Film 

REVIEW: 2013 TORONTO INTERNATIONAL FILM FESTIVAL, DAYS 1 – 3

TIFF-2013

With the Toronto International Film Festival in mid-swing, and such stars in town as Brad Pitt (spotted, hair running wild, on Day 2), Scarlett Johansson, Joseph Gordon-Levitt, Kate Winslet (majorly preggo), Daniel Radcliffe (even shorter than one would imagine), Nicole Kidman, and Colin Firth, among endless others, downtown Toronto tends to become a locus of starfuckers and egocentric media critics.

Nevertheless, one must not forget that what makes Toronto a go-to arena for premieres and screenings is that it’s got a hell of a lot of clout beyond being just a town masquerading as any American city (I’m looking at you, NYC). TIFF has been an Oscar predictor for years.

This year’s film slate is thick with high expectations, with offerings from a wide range of directors—some, obviously, far better than others.

The premieres of the first three days have already been impressive. The under-the-radar flicks to see include Jim Jarmusch’s Only Lovers Left Alive, a quietly beautiful and odd present-day vampire drama, featuring several-hundred-year-old musicians/bloodsuckers/lovers, played by the ever-pale Tilda Swinton and Tom Hiddleston (essentially playing a much more sensitive Loki). Xavier Dolan’s latest, Tom at the Farm, follows Dolan as a young man grieving over the loss of his partner, and then having to meet the parents who had no idea of their son’s sexual orientation. It makes for an easy-on-the-eyes fourth feature for the director/actor/writer, along with plenty of great French dialogue.

Other films to watch out for include Le Week-End, The Invisible Woman, and the Japanese family drama Like Father, Like Son, with a unique take on the usual switched-at-birth plot fix.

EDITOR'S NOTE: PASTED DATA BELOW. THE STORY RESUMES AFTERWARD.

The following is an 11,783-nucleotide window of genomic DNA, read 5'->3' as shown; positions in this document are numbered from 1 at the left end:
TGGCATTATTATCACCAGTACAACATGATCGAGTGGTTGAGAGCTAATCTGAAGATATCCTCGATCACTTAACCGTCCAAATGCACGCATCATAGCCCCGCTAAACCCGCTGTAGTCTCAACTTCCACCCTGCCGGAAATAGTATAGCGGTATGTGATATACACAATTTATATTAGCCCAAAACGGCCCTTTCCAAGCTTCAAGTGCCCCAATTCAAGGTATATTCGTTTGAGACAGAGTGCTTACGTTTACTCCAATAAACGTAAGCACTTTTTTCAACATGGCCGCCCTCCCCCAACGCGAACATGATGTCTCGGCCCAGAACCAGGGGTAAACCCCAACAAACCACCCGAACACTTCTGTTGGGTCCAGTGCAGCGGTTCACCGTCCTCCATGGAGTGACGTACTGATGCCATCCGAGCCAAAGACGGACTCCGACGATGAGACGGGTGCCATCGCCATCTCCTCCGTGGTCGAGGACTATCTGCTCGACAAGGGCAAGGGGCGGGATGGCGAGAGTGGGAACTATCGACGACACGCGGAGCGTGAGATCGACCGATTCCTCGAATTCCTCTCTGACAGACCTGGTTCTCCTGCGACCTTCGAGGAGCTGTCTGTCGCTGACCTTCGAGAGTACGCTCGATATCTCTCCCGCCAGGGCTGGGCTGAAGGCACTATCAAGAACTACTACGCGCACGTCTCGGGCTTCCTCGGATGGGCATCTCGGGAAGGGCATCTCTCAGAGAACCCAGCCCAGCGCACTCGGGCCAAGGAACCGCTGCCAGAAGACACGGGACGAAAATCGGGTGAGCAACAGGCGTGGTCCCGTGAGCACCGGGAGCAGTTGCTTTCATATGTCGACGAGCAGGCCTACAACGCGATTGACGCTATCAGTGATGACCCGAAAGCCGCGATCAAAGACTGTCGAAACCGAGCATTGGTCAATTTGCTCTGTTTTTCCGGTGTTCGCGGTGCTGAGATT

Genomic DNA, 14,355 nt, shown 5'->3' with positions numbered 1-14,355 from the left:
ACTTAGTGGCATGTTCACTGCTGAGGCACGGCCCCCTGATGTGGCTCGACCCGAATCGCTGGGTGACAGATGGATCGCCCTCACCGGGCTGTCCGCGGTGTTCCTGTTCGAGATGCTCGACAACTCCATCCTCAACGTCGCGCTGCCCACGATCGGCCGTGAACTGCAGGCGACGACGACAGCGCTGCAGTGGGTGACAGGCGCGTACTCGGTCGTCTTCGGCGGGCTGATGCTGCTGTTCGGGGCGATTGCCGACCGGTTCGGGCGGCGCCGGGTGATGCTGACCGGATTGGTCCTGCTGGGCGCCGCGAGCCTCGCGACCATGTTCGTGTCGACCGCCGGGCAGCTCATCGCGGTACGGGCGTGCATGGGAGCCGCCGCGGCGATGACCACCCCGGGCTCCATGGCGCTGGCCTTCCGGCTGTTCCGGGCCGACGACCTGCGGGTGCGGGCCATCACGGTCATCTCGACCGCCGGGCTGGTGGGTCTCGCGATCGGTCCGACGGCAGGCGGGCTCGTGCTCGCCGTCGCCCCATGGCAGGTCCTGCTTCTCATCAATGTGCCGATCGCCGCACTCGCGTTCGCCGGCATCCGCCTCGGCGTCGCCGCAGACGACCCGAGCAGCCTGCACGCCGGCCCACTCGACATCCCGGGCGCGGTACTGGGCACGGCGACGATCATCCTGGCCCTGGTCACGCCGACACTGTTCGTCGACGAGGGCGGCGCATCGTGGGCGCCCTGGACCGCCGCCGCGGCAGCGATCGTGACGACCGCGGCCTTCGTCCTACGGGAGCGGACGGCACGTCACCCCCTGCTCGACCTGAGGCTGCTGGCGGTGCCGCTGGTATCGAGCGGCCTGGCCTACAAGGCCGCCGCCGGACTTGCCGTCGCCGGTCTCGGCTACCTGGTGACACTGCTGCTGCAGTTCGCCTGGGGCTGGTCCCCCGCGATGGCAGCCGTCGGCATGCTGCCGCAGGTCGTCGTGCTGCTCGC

A little more high-profile is the much-anticipated opening-night Wikileaks flick, The Fifth Estate, starring the much-reputed Benedict “Horse-Faced” Cumberbatch of Sherlock fame as the also much-reputed Julian Assange.

It comes off as a riff on David Fincher’s The Social Network, right down to the trouble-in-paradise bromance at the center of the story between Assange and his right hand man, Daniel Berg (Daniel Bruhl). The movie is definitely an enjoyable watch, but not without its prejudices on Assange and his whistleblower mission, and not entirely streamlined either. (Guardian reporters in the audience were particularly left aghast.) The flick’s gold standard is Cumberbatch, nailing the oddly acidic Assange down to his accent and facial tics.

Canadian director Denis Villeneuve’s first English-language film Prisoners stars a rough-and-perturbed Hugh Jackman (less Captain Smith a la Pocahontas than usual) and a gloomy Jake Gyllenhaal as two men attempting to solve a kidnapping involving the former’s daughter. It’s the clear standout of the festival so far, with a beguiling story reminiscent of Clint Eastwood’s Mystic River (with a twist), and an even better cast, replete with dark circles around the eyes and ugly crying.

Along with Prisoners, Dallas Buyers Club made an impressive first outing. It stars Matthew McConaughey as Ron Woodruff, who, upon being diagnosed HIV-positive in the 1980s, engages in a years-long battle with his doctors, the FDA, and pharmaceutical companies in order to find the best medicine for himself and his fellow survivors. McConaughey is a disturbing shell of himself, much like Christian Bale’s dark and hollow turn in The Machinist; but with the shed weight, he gains an unnerving sadness. Together with his usual charm, this (hopefully) makes for an award-winning role.

Bonus: Jared Leto’s endearing turn as a transgender victim of AIDS while making for a beautiful woman; I guarantee you, dude’s got a portrait in his attic somewhere.

What may not necessarily warrant your time is Ron Howard’s overtly sentimental racing epic Rush, starring a rowdy Chris Hemsworth and Daniel Bruhl (with an impressive German overbite), as real-life racing champions and rivals. Gordon-Levitt’s Don Jon makes for a fun watch, featuring the director/actor as the eponymous porn addict. It also happens to sport one of the more unique love-sex-manipulation scenes recently committed to film (which isn’t hard when Scarlett Johansson is the seducer), but it also may be better suited to skipping the theater for a home watch. Which, I imagine, Don Jon would totally recommend.


About SADAF AHSAN

Despite childhood dreams of becoming a mailman, Sadaf has since settled for pro-daydreamer. She lives in a box. A fancy box. With a TV. And a walk-in closet.
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